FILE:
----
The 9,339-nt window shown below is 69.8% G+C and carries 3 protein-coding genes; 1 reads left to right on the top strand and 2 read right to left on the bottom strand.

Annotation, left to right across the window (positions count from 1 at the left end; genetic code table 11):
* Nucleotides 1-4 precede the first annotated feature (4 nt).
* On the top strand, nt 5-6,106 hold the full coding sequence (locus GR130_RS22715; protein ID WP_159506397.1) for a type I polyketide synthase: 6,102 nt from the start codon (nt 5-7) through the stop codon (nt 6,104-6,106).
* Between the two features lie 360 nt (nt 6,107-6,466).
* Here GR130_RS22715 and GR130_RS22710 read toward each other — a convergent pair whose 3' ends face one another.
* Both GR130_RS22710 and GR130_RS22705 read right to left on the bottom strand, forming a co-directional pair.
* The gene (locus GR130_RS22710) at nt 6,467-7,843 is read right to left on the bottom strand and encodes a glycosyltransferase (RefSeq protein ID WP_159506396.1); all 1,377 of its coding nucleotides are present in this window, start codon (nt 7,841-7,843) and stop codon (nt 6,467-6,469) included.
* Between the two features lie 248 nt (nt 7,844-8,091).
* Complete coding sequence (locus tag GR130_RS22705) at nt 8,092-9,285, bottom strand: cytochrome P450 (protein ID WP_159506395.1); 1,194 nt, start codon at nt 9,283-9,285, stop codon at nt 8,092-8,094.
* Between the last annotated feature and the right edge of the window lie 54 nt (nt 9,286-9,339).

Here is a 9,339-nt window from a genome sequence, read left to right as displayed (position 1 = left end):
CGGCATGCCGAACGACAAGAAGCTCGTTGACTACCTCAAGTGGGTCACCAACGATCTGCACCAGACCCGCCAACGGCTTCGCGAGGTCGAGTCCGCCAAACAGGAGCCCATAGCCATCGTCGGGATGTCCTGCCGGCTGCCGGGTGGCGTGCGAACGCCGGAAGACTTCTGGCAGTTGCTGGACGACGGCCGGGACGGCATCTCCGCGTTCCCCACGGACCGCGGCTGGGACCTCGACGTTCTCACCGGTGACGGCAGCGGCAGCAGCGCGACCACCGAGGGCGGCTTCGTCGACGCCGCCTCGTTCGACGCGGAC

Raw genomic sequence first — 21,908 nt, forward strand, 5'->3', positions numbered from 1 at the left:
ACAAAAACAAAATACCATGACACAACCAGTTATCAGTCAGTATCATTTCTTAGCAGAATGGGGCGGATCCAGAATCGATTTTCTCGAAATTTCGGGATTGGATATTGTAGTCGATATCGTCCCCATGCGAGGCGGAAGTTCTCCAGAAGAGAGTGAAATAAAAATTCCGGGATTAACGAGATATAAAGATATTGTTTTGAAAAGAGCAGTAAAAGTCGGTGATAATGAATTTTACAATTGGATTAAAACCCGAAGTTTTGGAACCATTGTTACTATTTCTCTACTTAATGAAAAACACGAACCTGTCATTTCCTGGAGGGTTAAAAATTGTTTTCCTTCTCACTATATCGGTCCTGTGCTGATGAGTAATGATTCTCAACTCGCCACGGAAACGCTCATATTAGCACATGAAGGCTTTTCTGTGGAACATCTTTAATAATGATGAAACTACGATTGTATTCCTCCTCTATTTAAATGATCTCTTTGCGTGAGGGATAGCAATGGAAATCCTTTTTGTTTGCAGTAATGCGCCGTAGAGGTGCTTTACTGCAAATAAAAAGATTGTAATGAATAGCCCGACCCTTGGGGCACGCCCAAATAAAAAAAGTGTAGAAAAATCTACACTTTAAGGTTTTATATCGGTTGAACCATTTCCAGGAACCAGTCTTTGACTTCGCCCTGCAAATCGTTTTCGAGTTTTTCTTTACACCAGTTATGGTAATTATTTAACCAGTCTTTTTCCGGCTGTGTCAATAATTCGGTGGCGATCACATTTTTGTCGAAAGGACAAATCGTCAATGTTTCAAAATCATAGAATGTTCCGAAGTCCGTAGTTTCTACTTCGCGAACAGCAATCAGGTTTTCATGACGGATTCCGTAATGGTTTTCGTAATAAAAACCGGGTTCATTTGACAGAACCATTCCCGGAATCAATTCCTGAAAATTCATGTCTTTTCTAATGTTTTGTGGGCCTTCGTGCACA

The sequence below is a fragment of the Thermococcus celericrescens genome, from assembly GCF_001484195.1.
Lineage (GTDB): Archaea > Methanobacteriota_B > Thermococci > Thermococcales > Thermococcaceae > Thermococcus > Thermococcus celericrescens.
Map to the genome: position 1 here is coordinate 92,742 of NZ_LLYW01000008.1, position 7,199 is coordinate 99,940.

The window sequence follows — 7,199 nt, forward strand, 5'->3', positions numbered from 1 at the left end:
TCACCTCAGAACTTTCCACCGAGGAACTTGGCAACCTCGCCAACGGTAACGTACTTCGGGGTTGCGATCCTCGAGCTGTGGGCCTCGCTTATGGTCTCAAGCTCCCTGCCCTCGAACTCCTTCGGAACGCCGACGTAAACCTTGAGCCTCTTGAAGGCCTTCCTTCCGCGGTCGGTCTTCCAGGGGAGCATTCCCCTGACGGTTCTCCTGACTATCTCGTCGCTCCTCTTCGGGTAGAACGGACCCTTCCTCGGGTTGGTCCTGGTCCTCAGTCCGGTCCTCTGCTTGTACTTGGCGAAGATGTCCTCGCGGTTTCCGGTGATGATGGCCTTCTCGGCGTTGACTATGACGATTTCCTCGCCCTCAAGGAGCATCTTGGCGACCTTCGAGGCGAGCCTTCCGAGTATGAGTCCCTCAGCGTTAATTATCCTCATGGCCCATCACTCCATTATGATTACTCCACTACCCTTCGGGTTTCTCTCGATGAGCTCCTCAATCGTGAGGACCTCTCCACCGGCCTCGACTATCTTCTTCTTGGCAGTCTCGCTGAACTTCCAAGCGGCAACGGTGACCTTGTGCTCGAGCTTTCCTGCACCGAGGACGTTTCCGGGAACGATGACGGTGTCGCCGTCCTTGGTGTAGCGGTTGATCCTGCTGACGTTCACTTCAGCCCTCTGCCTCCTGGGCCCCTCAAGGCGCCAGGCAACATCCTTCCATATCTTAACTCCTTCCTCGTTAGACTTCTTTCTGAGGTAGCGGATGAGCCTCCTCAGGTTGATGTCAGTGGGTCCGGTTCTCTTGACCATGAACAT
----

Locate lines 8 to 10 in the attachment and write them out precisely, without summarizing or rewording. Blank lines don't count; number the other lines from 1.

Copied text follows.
* The gene (locus GR130_RS22710) at nt 6,467-7,843 is read right to left on the bottom strand and encodes a glycosyltransferase (RefSeq protein ID WP_159506396.1); all 1,377 of its coding nucleotides are present in this window, start codon (nt 7,841-7,843) and stop codon (nt 6,467-6,469) included.
* Between the two features lie 248 nt (nt 7,844-8,091).
* Complete coding sequence (locus tag GR130_RS22705) at nt 8,092-9,285, bottom strand: cytochrome P450 (protein ID WP_159506395.1); 1,194 nt, start codon at nt 9,283-9,285, stop codon at nt 8,092-8,094.